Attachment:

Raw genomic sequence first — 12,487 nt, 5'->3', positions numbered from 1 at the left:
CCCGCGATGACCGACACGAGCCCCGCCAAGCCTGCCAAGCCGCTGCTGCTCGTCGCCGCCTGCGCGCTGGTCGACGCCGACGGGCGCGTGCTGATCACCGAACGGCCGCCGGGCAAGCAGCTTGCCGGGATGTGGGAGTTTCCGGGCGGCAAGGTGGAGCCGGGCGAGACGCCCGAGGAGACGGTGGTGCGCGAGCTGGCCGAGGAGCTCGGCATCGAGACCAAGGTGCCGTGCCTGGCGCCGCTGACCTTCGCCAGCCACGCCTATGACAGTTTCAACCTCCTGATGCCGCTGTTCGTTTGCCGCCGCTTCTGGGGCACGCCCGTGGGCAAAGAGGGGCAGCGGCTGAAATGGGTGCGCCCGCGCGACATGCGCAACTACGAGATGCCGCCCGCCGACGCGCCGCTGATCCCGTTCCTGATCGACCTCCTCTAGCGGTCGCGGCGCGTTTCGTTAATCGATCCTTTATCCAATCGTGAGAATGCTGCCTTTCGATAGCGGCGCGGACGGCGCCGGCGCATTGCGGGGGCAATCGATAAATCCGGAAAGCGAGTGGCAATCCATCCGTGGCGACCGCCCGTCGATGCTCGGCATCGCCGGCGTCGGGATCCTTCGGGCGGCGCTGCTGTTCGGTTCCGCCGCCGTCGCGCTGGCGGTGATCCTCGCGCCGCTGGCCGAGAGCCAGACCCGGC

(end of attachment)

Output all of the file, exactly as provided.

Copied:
Raw genomic sequence first — 12,487 nt, 5'->3', positions numbered from 1 at the left:
CCCGCGATGACCGACACGAGCCCCGCCAAGCCTGCCAAGCCGCTGCTGCTCGTCGCCGCCTGCGCGCTGGTCGACGCCGACGGGCGCGTGCTGATCACCGAACGGCCGCCGGGCAAGCAGCTTGCCGGGATGTGGGAGTTTCCGGGCGGCAAGGTGGAGCCGGGCGAGACGCCCGAGGAGACGGTGGTGCGCGAGCTGGCCGAGGAGCTCGGCATCGAGACCAAGGTGCCGTGCCTGGCGCCGCTGACCTTCGCCAGCCACGCCTATGACAGTTTCAACCTCCTGATGCCGCTGTTCGTTTGCCGCCGCTTCTGGGGCACGCCCGTGGGCAAAGAGGGGCAGCGGCTGAAATGGGTGCGCCCGCGCGACATGCGCAACTACGAGATGCCGCCCGCCGACGCGCCGCTGATCCCGTTCCTGATCGACCTCCTCTAGCGGTCGCGGCGCGTTTCGTTAATCGATCCTTTATCCAATCGTGAGAATGCTGCCTTTCGATAGCGGCGCGGACGGCGCCGGCGCATTGCGGGGGCAATCGATAAATCCGGAAAGCGAGTGGCAATCCATCCGTGGCGACCGCCCGTCGATGCTCGGCATCGCCGGCGTCGGGATCCTTCGGGCGGCGCTGCTGTTCGGTTCCGCCGCCGTCGCGCTGGCGGTGATCCTCGCGCCGCTGGCCGAGAGCCAGACCCGGC